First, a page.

Finally, these attributes are highly automated where possible. Superclouds take a page from hyperscalers in terms of minimizing human intervention wherever possible, applying automation to the specific problem they’re solving.
What we’d say to that is: Perhaps, but not really. Call it multicloud 2.0 if you want to invoke a commonly used format. But as Dell’s Chuck Whitten proclaimed, multicloud by design is different than multicloud by default.
What he means is that, to date, multicloud has largely been a symptom of multivendor… or of M&A. And when you look at most so-called multicloud implementations, you see things like an on-prem stack wrapped in a container and hosted on a specific cloud.
Or increasingly a technology vendor has done the work of building a cloud-native version of its stack and running it on a specific cloud… but historically it has been a unique experience within each cloud with no connection between the cloud silos. And certainly not a common developer experience with metadata management across clouds.
Supercloud sets out to build incremental value across clouds and above hyperscale capex that goes beyond cloud compatibility within each cloud. So if you want to call it multicloud 2.0, that’s fine.
We choose to call it supercloud.
Well, we’d say no. That supercloud and its corresponding superPaaS layer gives the freedom to store, process, manage, secure and connect islands of data across a continuum with a common developer experience across clouds.
Importantly, the sets of services are designed to support the supercloud’s objectives – e.g., data sharing or data protection or storage and retrieval or cost optimization or ultra-low latency, etc. In other words, the services offered are specific to that supercloud and will vary by each offering. OpenShift, for example, can be used to construct a superPaaS but in and of itself isn’t a superPaaS. It’s generic.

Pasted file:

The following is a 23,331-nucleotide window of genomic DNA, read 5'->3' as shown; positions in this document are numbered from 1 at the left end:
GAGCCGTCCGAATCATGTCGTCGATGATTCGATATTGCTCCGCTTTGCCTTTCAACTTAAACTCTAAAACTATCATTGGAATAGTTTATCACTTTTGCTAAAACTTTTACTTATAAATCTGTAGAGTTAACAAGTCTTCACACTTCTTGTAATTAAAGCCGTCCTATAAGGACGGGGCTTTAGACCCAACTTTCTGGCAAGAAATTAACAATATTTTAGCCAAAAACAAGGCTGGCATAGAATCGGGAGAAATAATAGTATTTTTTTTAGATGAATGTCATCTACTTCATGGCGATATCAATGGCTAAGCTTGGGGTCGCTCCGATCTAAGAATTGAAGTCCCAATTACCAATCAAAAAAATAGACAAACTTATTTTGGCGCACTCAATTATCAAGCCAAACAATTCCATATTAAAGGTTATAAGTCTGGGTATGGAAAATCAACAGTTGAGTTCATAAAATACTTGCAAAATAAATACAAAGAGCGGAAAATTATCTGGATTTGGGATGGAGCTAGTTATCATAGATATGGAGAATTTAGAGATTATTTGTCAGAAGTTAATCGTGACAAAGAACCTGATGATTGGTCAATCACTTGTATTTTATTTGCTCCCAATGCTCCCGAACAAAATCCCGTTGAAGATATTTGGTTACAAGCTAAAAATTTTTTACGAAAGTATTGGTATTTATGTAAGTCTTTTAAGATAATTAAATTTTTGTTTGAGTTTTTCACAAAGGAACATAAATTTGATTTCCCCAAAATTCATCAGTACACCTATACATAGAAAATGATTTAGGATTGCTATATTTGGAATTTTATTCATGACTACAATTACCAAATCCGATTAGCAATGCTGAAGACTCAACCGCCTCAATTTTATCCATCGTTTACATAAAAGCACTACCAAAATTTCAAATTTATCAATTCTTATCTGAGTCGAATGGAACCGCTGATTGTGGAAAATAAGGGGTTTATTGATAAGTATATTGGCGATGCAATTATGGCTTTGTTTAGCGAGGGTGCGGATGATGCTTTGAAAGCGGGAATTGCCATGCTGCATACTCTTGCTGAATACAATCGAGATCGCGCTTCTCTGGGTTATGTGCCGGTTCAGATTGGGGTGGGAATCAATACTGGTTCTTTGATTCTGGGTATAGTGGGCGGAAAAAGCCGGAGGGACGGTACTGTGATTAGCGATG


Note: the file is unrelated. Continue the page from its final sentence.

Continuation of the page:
The point is that a supercloud and its inherent superPaaS will be optimized to solve specific problems such as low latency for distributed databases or fast backup and recovery and ransomware protection — highly specific use cases that the supercloud is designed to solve for.
SaaS as well is a subset of supercloud. Most SaaS platforms either run in their own cloud or have bits and pieces running in public clouds (e.g. analytics). But the cross-cloud services are few and far between or often nonexistent. We believe SaaS vendors must evolve and adopt supercloud to offer distributed solutions across cloud platforms and stretching out to the near and far edge.
Another question we often get is: Who has a supercloud and who is building a supercloud? Who are the contenders?
Well, most companies that consider themselves cloud players will, we believe, be building superclouds. Above is a common Enterprise Technology Research graphic we like to show with Net Score or spending momentum on the Y axis and Overlap or pervasiveness in the ETR surveys on the X axis. This is from the April survey of well over 1,000 chief executive officers and information technology buyers. And we’ve randomly chosen a number of players we think are in the supercloud mix and we’ve included the hyperscalers because they are the enablers.
We’ve added some of those nontraditional industry players we see building superclouds such as Capital One, Goldman Sachs and Walmart, in deference to Moschella’s observation about verticals. This goes back to every company being a software company. And rather than pattern-matching an outdated SaaS model we see a new industry structure emerging where software and data and tools specific to an industry will lead the next wave of innovation via the buildout of intelligent digital platforms.
We’ve talked a lot about Snowflake Inc.’s Data Cloud as an example of supercloud, as well as the momentum of Databricks Inc. (not shown above). VMware Inc. is clearly going after cross-cloud services. Basically every large company we see is either pursuing supercloud initiatives or thinking about it. Dell Technologies Inc., for example, showed Project Alpine at Dell Technologies World – that’s a supercloud in development. Snowflake introducing a new app dev capability based on its SuperPaaS (our term, of course, it doesn’t use the phrase), MongoDB Inc., Couchbase Inc., Nutanix Inc., Veeam Software, CrowdStrike Holdings Inc., Okta Inc. and Zscaler Inc. Even the likes of Cisco Systems Inc. and Hewlett Packard Enterprise Co., in our view, will be building superclouds.
Although ironically, as an aside, Fidelma Russo, HPE’s chief technology officer, said on theCUBE she wasn’t a fan of cloaking mechanisms. But when we spoke to HPE’s head of storage services, Omer Asad, we felt his team is clearly headed in a direction that we would consider supercloud. It could be semantics or it could be that parts of HPE are in a better position to execute on supercloud. Storage is an obvious starting point. The same can be said of Dell.